I recently thought to email these dear brothers of mine to request the recording of Randy Buster’s arrangement of Hillaire Belloc’s “The Pelagian Drinking Song” and permission to blog about it. You can listen to this recording in the black Box.net widget toward the bottom of my sidebar.
And now, without further ado, I give you, “The Pelagian Drinking Song,” by Hilaire Belloc, through the teaching ministry of Dr. Tom Browning and the musical arrangement and perfomance of Randy Buster:
The Pelagian Drinking Song, by Hillaire Belloc (1870 – 1953)
Pelagius lived at Kardanoel
And taught a doctrine there
How, whether you went to heaven or to hell
It was your own affair.
It had nothing to do with the Church, my boy,
But was your own affair.
No, he didn’t believe
In Adam and Eve
He put no faith therein!
His doubts began
With the Fall of Man
And he laughed at Original Sin.
With my row-ti-tow
He laughed at original sin.
Then came the bishop of old Auxerre
Germanus was his name
He tore great handfuls out of his hair
And he called Pelagius shame.
And with his stout Episcopal staff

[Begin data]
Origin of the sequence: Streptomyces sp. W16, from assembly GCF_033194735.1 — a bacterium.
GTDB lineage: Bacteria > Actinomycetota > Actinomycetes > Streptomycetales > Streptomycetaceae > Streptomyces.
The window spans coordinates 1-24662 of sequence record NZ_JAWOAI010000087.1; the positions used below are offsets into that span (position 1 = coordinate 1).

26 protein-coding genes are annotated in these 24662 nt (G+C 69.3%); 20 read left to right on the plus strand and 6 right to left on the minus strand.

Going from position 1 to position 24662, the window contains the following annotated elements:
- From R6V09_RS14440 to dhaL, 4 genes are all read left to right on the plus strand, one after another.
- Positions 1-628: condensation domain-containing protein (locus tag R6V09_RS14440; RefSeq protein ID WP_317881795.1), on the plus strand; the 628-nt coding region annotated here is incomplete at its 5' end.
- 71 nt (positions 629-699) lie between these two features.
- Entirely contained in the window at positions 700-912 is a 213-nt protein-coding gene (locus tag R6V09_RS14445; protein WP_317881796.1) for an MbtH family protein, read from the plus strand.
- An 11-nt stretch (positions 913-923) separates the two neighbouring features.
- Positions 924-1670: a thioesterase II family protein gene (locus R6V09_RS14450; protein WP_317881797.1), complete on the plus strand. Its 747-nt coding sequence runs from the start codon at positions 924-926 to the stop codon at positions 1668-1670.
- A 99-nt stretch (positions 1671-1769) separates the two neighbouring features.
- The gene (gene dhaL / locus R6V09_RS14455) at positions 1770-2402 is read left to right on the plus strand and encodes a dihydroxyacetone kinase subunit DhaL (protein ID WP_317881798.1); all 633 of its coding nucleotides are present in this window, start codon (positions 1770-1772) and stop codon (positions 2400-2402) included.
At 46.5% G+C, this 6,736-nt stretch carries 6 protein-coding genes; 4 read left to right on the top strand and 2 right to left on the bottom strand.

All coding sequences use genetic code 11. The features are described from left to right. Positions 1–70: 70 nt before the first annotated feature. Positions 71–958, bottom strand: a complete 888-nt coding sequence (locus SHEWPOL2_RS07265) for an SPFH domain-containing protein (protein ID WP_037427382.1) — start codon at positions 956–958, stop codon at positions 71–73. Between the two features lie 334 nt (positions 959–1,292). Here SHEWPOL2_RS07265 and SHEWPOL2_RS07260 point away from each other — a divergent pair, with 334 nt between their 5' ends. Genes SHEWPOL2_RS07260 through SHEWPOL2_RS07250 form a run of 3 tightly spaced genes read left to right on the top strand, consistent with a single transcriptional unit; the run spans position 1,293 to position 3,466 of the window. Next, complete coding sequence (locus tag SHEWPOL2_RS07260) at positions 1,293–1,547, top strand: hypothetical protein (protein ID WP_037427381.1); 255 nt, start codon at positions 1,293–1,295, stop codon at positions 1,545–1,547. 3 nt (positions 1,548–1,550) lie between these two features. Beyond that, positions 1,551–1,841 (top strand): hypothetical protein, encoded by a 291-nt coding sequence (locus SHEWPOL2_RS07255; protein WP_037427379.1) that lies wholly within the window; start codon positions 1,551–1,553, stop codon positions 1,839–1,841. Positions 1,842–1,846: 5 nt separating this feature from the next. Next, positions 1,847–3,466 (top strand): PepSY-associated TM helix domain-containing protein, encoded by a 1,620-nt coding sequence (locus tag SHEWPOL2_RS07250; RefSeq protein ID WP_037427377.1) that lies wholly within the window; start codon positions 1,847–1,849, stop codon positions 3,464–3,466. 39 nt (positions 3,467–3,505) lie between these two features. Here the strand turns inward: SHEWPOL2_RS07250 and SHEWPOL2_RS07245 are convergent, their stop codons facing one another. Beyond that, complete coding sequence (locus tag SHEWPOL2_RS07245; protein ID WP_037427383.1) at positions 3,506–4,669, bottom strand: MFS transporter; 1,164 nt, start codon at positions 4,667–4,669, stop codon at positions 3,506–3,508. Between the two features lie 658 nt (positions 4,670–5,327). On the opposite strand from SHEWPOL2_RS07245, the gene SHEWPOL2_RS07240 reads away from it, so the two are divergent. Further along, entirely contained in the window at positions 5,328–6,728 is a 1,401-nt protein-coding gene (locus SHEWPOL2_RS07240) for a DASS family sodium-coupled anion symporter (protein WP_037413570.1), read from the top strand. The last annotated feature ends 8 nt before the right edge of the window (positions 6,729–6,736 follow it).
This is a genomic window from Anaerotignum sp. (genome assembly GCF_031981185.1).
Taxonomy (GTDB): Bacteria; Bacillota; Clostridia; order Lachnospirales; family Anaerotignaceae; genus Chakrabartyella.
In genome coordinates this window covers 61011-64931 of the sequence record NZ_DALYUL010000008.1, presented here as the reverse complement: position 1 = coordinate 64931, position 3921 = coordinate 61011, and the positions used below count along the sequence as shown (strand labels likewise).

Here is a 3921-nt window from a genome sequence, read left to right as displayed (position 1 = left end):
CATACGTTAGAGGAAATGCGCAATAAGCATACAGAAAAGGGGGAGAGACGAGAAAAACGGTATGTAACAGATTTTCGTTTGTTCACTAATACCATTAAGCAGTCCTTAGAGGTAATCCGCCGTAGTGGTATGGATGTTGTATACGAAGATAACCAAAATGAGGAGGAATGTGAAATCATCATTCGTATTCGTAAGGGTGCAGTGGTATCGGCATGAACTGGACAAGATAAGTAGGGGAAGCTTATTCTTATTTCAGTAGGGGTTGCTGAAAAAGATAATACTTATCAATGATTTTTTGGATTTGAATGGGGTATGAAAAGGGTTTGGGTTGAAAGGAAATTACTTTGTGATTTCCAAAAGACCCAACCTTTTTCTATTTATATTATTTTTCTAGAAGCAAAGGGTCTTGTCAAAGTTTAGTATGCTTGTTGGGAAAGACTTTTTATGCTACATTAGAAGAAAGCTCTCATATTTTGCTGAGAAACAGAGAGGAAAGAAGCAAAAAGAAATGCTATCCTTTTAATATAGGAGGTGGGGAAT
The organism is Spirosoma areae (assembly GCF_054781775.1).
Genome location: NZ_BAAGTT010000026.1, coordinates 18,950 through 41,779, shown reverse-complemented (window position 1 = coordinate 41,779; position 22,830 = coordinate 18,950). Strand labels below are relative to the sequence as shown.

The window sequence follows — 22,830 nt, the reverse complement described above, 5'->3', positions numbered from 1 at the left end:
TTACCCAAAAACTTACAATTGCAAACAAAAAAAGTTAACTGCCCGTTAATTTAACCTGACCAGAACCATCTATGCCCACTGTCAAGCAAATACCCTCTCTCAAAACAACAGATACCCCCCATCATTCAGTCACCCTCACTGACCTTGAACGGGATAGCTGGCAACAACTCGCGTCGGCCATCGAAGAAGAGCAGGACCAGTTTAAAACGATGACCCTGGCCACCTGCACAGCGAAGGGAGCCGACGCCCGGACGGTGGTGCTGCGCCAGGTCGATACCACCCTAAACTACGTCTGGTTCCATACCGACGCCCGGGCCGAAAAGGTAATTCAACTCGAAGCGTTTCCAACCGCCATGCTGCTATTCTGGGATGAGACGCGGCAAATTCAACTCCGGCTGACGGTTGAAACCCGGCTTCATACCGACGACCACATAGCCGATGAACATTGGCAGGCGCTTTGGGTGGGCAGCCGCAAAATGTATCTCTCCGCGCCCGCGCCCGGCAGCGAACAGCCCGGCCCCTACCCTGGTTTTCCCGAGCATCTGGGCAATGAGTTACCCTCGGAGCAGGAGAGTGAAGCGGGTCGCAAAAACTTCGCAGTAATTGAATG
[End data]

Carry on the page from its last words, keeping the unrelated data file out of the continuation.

So thoroughly whacked and banged
The heretics all, both short and tall –
They rather had been hanged.
Oh he whacked them hard, and he banged them long
Upon each and all occasions
Till they bellowed in chorus, loud and strong
Their orthodox persuasions.
With my row-ti-tow
Their orthodox persuasions.
Now the faith is old and the Devil bold
Exceedingly bold indeed.
And the masses of doubt that are floating about
Would smother a mortal creed.
But we that sit in a sturdy youth
And still can drink strong ale
Let us put it away to infallible truth
That always shall prevail.
And thank the Lord
For the temporal sword
And howling heretics too.
And all good things
Our Christendom brings
But especially barley brew!
With my row-ti-tow
Especially barley brew!